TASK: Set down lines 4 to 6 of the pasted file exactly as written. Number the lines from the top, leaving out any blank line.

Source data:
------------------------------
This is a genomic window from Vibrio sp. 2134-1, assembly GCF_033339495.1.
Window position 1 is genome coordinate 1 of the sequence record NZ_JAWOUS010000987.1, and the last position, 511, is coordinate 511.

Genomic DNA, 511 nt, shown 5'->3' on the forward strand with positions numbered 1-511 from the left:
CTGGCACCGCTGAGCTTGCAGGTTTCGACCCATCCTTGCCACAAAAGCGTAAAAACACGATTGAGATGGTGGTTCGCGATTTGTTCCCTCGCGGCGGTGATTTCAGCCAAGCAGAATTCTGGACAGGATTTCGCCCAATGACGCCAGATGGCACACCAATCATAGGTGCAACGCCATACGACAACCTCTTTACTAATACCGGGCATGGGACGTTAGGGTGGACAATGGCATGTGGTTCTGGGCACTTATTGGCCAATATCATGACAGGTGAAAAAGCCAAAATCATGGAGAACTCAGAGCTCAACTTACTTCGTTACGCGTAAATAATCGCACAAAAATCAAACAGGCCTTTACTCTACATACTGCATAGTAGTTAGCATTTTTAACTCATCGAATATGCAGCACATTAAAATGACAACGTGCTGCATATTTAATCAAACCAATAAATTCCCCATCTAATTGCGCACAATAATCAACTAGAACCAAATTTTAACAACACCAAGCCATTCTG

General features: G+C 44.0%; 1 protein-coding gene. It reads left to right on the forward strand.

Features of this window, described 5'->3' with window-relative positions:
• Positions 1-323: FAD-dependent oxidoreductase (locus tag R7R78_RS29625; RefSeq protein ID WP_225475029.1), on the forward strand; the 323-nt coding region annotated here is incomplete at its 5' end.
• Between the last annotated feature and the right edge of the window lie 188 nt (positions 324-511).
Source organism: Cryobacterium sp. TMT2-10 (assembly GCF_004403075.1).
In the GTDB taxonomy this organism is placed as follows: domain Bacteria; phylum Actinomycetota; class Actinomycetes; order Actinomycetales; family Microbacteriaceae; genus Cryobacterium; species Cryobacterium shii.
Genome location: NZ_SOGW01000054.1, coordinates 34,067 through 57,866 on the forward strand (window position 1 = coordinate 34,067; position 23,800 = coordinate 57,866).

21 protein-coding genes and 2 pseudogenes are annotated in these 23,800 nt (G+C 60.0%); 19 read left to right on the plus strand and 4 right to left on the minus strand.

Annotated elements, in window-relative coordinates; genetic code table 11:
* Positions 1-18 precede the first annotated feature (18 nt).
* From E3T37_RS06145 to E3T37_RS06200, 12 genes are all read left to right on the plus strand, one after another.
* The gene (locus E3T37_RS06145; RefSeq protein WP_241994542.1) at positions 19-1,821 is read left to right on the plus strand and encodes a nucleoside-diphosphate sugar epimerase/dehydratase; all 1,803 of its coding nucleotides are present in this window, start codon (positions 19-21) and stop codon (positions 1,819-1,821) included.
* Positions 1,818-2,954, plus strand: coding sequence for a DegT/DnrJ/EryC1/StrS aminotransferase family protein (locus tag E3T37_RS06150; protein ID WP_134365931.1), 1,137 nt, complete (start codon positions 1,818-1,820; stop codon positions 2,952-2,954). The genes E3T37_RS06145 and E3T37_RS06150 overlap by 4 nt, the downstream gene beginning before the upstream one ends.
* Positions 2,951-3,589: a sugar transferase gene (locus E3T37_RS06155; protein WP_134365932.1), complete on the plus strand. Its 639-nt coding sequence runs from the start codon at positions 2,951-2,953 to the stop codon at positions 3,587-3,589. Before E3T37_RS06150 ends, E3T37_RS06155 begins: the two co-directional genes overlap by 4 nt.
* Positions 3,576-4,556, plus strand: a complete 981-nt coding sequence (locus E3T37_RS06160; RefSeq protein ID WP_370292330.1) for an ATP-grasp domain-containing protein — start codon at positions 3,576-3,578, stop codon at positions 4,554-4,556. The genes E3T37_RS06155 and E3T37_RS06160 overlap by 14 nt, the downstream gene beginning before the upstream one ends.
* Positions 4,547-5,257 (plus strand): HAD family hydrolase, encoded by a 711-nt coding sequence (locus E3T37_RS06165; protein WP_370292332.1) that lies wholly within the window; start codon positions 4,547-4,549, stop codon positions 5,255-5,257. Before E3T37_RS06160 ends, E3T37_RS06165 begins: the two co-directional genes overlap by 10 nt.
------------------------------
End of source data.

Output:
CTGGCACCGCTGAGCTTGCAGGTTTCGACCCATCCTTGCCACAAAAGCGTAAAAACACGATTGAGATGGTGGTTCGCGATTTGTTCCCTCGCGGCGGTGATTTCAGCCAAGCAGAATTCTGGACAGGATTTCGCCCAATGACGCCAGATGGCACACCAATCATAGGTGCAACGCCATACGACAACCTCTTTACTAATACCGGGCATGGGACGTTAGGGTGGACAATGGCATGTGGTTCTGGGCACTTATTGGCCAATATCATGACAGGTGAAAAAGCCAAAATCATGGAGAACTCAGAGCTCAACTTACTTCGTTACGCGTAAATAATCGCACAAAAATCAAACAGGCCTTTACTCTACATACTGCATAGTAGTTAGCATTTTTAACTCATCGAATATGCAGCACATTAAAATGACAACGTGCTGCATATTTAATCAAACCAATAAATTCCCCATCTAATTGCGCACAATAATCAACTAGAACCAAATTTTAACAACACCAAGCCATTCTG

General features: G+C 44.0%; 1 protein-coding gene. It reads left to right on the forward strand.

Features of this window, described 5'->3' with window-relative positions: